Posting certain things on social media can get you fired. That’s true. But do you realise that the same applies when you’re trying to get hired? Yes, your posting habits may affect your chances of getting employed.
A recent infographic from Stevenson University tells us that studies have shown that over 60% of employers actually research potential hires on social media. So it’s important to know what they look for, in order to make sure that you are in the clear. And to make sure that you will actually be considered for the job, instead of rejected from the outset.
On LinkedIn, employers will look out for professional profiles that convey strong character, competence, and creativity. Candidates should always add a detailed history and thoughtful career goals to their profiles, including strong recommendations. They should also follow and join groups in their industry of interest though, and link their portfolio to their profile, especially if they are in the creative industries.
Candidates can also mention they volunteering and charitable activities, and post links to articles that are relevant to their industry. More importantly, they should use a professional headshot in their profile. This is not Facebook.
Employers know that Facebook is mainly a personal site, but candidates should never post anything they wouldn’t feel comfortable with an employer seeing. And despite it being mainly for personal use, Facebook also has its professional benefits. So, candidates should add details about their work and education to their profiles and post about a wide range of interests to showcase their creativity.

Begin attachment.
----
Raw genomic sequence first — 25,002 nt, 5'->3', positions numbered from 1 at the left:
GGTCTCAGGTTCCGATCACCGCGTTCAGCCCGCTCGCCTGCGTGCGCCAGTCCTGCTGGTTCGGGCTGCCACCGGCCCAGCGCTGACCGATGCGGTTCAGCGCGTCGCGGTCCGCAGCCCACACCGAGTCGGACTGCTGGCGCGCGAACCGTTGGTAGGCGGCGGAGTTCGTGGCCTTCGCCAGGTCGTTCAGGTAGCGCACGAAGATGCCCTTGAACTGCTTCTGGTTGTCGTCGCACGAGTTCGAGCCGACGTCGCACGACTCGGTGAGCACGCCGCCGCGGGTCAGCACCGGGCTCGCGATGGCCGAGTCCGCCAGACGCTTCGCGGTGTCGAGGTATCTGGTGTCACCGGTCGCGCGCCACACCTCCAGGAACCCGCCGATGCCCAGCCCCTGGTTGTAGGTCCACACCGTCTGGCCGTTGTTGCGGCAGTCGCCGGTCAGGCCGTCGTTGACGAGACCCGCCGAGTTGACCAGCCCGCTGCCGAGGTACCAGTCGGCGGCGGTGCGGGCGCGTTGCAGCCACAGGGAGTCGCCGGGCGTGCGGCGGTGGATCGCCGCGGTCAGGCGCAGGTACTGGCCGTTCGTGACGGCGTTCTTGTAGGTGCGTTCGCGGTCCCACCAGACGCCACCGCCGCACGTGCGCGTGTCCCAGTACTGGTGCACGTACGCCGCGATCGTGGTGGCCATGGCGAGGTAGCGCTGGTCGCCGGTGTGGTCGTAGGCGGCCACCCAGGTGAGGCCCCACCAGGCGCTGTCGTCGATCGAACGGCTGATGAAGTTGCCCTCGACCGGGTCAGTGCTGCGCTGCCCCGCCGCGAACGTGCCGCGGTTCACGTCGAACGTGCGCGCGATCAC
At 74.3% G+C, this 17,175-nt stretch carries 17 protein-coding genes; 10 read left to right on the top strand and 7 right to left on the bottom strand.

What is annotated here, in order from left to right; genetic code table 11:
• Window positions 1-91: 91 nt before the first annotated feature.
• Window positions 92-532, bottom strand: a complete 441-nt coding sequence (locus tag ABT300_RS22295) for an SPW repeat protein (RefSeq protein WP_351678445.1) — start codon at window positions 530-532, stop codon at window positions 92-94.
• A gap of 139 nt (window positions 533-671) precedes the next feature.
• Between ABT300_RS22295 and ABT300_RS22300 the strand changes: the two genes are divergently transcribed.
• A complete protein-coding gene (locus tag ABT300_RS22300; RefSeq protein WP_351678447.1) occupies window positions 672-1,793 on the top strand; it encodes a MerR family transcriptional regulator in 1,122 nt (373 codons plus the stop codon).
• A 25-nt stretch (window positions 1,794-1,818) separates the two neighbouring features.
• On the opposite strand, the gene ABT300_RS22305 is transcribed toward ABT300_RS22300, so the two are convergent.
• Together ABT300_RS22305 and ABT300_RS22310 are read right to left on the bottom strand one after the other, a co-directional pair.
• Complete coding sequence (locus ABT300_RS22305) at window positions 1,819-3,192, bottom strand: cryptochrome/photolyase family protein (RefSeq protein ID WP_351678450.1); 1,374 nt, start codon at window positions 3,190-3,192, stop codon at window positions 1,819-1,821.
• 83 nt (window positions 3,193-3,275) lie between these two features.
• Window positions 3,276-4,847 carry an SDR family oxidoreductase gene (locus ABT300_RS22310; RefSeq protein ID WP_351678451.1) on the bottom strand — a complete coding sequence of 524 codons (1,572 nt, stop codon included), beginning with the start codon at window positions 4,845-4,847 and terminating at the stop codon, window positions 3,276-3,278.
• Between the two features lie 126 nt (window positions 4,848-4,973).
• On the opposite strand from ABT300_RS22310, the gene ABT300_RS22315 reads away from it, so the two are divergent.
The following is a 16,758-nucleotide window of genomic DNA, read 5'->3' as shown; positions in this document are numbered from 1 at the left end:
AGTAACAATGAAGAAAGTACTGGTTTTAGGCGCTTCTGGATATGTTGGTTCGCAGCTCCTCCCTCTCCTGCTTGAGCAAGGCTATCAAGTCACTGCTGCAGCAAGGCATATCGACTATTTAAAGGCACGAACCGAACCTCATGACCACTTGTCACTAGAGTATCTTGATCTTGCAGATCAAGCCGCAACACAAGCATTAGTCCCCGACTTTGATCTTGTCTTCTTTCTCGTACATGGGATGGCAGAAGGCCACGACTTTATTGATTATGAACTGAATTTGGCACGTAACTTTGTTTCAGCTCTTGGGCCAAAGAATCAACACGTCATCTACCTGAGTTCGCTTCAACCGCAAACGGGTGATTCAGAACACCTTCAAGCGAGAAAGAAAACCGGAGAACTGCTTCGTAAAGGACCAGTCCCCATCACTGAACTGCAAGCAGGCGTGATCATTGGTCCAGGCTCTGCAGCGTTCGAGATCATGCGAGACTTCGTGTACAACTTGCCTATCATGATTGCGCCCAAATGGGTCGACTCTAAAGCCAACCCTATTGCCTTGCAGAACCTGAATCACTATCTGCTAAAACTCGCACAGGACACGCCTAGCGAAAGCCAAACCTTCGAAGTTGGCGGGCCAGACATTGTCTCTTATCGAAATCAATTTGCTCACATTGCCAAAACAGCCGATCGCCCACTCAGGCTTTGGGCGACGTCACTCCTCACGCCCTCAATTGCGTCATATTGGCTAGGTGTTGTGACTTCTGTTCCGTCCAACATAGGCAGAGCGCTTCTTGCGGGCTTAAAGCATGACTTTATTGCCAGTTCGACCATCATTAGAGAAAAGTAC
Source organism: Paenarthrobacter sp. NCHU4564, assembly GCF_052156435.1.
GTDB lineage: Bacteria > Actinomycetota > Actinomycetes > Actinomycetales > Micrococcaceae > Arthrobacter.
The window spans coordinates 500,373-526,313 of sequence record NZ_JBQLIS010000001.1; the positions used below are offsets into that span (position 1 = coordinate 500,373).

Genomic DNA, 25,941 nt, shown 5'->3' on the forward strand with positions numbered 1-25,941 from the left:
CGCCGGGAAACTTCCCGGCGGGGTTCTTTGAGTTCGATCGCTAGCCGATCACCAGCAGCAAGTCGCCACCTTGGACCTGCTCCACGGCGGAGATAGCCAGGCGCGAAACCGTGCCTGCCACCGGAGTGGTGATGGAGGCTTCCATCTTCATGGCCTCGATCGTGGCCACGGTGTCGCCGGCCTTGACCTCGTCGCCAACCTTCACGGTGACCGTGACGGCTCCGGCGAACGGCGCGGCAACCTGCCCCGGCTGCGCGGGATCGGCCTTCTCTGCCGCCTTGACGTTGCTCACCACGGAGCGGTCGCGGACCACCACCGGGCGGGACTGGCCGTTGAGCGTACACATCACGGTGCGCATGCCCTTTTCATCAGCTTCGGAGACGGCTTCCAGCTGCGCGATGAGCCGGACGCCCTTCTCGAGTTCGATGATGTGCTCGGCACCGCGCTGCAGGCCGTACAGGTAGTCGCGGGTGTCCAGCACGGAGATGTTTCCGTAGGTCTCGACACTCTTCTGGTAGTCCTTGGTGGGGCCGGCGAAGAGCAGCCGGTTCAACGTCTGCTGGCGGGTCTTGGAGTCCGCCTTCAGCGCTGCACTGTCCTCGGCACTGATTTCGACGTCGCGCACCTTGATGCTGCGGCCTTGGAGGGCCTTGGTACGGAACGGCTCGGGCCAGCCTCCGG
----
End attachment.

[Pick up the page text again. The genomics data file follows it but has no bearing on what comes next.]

Things to avoid would be bad-mouthing or complaining, or any compromising comments from other users. Party photos, profanity, or references to illegal activities or lewd commentary should also be avoided.
On the other hand, Twitter is both a professional and personal site, so employers will look at your account “to gain insight into your professional and personal attitudes.” Candidates should choose a professional handle and Tweet about industries of their interest, rather than generally rant about everything. As discussions on Twitter can get pretty intense, it’s also best to stay as neutral as possible, and not pick fights.
It’s always a great idea to Tweet about topics in their industry and follow the companies they are interested in working for.
Now that you know… are YOU ready?
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